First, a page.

The fight against the many forms of cancer has been a long and ongoing battle, with each different type requiring a novel and targeted solution to defeat. Generalized treatments have arisen over time, with the likes of CAR T-cell therapy, but there are still numerous hurdles depending on the cancer being dealt with. Before that can be explained, first we must discuss the aforementioned chimeric antigen receptor (CAR) T-cell therapy.

Breaking Immune Responses

Using biotechnological techniques, medical advances have allowed for the removal of some of a patient’s immune cells, genetic modification of them to express certain gene components that target receptors on the exterior of the particular cancer the patient is dealing with, and then reinsertion of those immune cells to begin the hunt to destroy cancerous host cells. It sounds pretty simple when explained like that, but it is the result of decades of research and experimentation to get us to where we are now. And, though still in a number of clinical trials, there is a huge amount of evidence that the therapy is effective against several kinds of cancer and can even persist in their immune response for up to 24 months. 

However, there is a scenario where this is not true: when there is a form of cancer that creates large masses of tumors. The environment inside a tumor is quite different from the rest of the body. For one, the connection to the normal blood flow system is cut, meaning that it is difficult for any non-cancer cells to obtain nutrients while stuck inside such a mass. So for the engineered T-cells, this means their expansion and proliferation is suppressed and can lead to metabolic starvation, completely preventing their activity of cancer cell destruction. That is a problem.

For T-cells to proliferate properly, they require the necessary signaling molecules and cytokines to be provided that keep up their genetic response of division. This stimulation is cut off when inside a tumor mass and, without it, the T-cells lack the capability to overwhelm their foes. It is possible though to engineer the T-cells to also produce certain cytokines directly, such as an ongoing experiment with interleukin-15. That has been shown to be capable of keeping up proliferation rates in this very sort of situation. This was the proof of concept to show that engineering T-cells to make their own signals for proliferation is possible. 

Cracking The Tumor

Jumping off from this point, researchers at the University of North Carolina at Chapel Hill started looking into how they could do even better than that ongoing experiment. What they found from other, separate projects is that IL-23 is a member of a group of cytokines known as STAT3s, which have been seen to have better results in those suffering from a particularly nasty form of leukemia. This cytokine is made up of two components, an alpha p19 and a beta p40 subunit. 

What they uncovered and decided to test was that p40 appears to allow the T-cells to more directly control their proliferation without affecting surrounding cells. This prompted them to engineer those T-cells with their own p40 subunit production and they saw that this had an extremely enhanced anti-tumor capacity in mouse models. Not only did they have improved expansion abilities, they also lasted longer in the organ tissues and were shown to have direct tumor regression results as compared to engineered control CAR T-cells.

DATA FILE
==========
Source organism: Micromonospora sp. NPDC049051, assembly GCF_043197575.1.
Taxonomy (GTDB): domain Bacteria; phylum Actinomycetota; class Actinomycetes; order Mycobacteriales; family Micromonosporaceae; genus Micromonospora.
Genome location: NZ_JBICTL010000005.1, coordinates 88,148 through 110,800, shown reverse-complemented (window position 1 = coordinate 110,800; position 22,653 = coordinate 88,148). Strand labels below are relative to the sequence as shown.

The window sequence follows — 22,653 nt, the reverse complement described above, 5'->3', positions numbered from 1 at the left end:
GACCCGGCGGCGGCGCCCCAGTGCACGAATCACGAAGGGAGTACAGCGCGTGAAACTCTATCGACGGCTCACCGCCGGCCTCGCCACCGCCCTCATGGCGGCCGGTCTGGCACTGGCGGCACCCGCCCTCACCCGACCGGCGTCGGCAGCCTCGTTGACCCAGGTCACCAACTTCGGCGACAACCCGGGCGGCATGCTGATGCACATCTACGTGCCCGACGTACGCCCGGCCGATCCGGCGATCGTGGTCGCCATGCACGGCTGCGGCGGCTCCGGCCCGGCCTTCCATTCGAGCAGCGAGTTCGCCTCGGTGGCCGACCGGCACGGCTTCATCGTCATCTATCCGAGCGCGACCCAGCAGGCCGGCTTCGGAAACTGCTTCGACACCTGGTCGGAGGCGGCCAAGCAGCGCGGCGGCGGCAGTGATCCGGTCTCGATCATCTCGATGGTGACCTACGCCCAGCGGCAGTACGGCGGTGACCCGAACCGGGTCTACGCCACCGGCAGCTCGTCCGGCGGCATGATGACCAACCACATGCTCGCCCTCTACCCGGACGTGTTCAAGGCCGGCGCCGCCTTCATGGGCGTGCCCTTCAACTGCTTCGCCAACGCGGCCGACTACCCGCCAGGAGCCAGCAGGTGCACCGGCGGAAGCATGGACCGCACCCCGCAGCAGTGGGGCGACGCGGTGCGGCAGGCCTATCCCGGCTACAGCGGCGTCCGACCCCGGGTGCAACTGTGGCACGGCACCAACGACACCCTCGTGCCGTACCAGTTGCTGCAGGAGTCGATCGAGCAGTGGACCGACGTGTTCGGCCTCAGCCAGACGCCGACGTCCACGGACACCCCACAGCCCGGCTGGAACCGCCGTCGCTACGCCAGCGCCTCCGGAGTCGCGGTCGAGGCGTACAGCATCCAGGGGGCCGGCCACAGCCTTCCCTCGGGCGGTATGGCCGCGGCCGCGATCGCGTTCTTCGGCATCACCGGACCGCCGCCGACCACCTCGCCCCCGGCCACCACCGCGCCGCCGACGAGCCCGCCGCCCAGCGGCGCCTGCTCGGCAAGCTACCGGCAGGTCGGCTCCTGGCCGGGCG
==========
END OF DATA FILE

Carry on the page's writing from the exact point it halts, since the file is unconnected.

They were also able to see that these modified T-cells prompted the production of complete IL-23 within the tumors and allowed all the inserted cells to remain active with continued repression, all without spreading beyond the tumor itself and affecting the rest of the body. The effect appears to stay completely localized to the targeted tumor, which is good for preventing an overrun immune response elsewhere. The scientists also did a comparison of impact with IL-15 modified T-cells and IL-18, another known candidate for anti-tumor activity. This side by side conflict showed that the p40 subunit of IL-23 outperformed the other two by wide margins and not just in reducing existing tumors, but also regarding the safety factor of preventing outside negative effects on the patient’s tissues. 

Research And Research Again

Previous to this research, there was a more controversial opinion on IL-23, as low dosages of its expression had potential inflammatory and tumor progression results. But the researchers here were able to show that at high levels of expression through modified T-cells, none of those side effects occur and the toxic secondary spread of cytokines is prevented. This is because the p40 subunits that help create a complete IL-23 molecule only enter production once the modified T-cell is activated upon encountering cancer cells, rather than being constantly active. So the secretion of this cytokine only ever targets the tumor cells themselves, restricting the location of its expression. 

Further testing will need to be done to triple-check these facts in multiple models and clinical tests, but things look promising for this new version of CAR T-cell immunotherapy and our capability to fight against even more deadly cancers that cause tumor formation. Regardless though, this is a massive new strategy that can be employed against one of the most pernicious of human ailments and there should be high hopes for positive outcomes in the coming years. With every step, we come closer to eradicating all forms of cancer (and many other diseases besides) for good.

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Photo CCs: 3D still showing tumor from Wikimedia Commons

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